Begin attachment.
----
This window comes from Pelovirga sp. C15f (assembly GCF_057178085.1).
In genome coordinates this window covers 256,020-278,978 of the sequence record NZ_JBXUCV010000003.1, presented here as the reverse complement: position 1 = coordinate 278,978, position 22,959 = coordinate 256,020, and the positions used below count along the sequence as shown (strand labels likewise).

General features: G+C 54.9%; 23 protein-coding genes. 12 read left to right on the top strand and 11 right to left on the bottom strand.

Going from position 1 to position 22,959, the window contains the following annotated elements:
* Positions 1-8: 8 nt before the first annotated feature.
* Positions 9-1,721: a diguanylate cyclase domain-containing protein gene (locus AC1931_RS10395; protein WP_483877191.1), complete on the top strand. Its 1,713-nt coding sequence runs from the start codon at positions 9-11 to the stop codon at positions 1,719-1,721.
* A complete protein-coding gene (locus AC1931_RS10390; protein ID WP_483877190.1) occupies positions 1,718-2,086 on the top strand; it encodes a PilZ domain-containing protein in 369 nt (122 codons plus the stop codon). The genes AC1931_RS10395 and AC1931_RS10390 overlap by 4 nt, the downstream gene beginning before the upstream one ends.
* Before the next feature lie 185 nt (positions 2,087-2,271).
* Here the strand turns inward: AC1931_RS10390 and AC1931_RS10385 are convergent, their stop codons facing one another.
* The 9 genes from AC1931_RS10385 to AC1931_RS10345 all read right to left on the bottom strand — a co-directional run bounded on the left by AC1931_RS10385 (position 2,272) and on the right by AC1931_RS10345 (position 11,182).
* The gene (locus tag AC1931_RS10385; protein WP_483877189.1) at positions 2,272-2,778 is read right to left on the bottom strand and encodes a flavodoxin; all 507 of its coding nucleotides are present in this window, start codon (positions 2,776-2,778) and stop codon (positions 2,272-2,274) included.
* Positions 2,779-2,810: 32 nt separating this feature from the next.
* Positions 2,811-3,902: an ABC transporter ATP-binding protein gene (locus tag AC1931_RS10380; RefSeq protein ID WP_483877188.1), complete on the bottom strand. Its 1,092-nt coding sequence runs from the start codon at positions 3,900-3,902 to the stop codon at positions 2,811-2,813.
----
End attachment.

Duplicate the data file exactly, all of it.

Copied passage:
This window comes from Pelovirga sp. C15f (assembly GCF_057178085.1).
In genome coordinates this window covers 256,020-278,978 of the sequence record NZ_JBXUCV010000003.1, presented here as the reverse complement: position 1 = coordinate 278,978, position 22,959 = coordinate 256,020, and the positions used below count along the sequence as shown (strand labels likewise).

General features: G+C 54.9%; 23 protein-coding genes. 12 read left to right on the top strand and 11 right to left on the bottom strand.

Going from position 1 to position 22,959, the window contains the following annotated elements:
* Positions 1-8: 8 nt before the first annotated feature.
* Positions 9-1,721: a diguanylate cyclase domain-containing protein gene (locus AC1931_RS10395; protein WP_483877191.1), complete on the top strand. Its 1,713-nt coding sequence runs from the start codon at positions 9-11 to the stop codon at positions 1,719-1,721.
* A complete protein-coding gene (locus AC1931_RS10390; protein ID WP_483877190.1) occupies positions 1,718-2,086 on the top strand; it encodes a PilZ domain-containing protein in 369 nt (122 codons plus the stop codon). The genes AC1931_RS10395 and AC1931_RS10390 overlap by 4 nt, the downstream gene beginning before the upstream one ends.
* Before the next feature lie 185 nt (positions 2,087-2,271).
* Here the strand turns inward: AC1931_RS10390 and AC1931_RS10385 are convergent, their stop codons facing one another.
* The 9 genes from AC1931_RS10385 to AC1931_RS10345 all read right to left on the bottom strand — a co-directional run bounded on the left by AC1931_RS10385 (position 2,272) and on the right by AC1931_RS10345 (position 11,182).
* The gene (locus tag AC1931_RS10385; protein WP_483877189.1) at positions 2,272-2,778 is read right to left on the bottom strand and encodes a flavodoxin; all 507 of its coding nucleotides are present in this window, start codon (positions 2,776-2,778) and stop codon (positions 2,272-2,274) included.
* Positions 2,779-2,810: 32 nt separating this feature from the next.
* Positions 2,811-3,902: an ABC transporter ATP-binding protein gene (locus tag AC1931_RS10380; RefSeq protein ID WP_483877188.1), complete on the bottom strand. Its 1,092-nt coding sequence runs from the start codon at positions 3,900-3,902 to the stop codon at positions 2,811-2,813.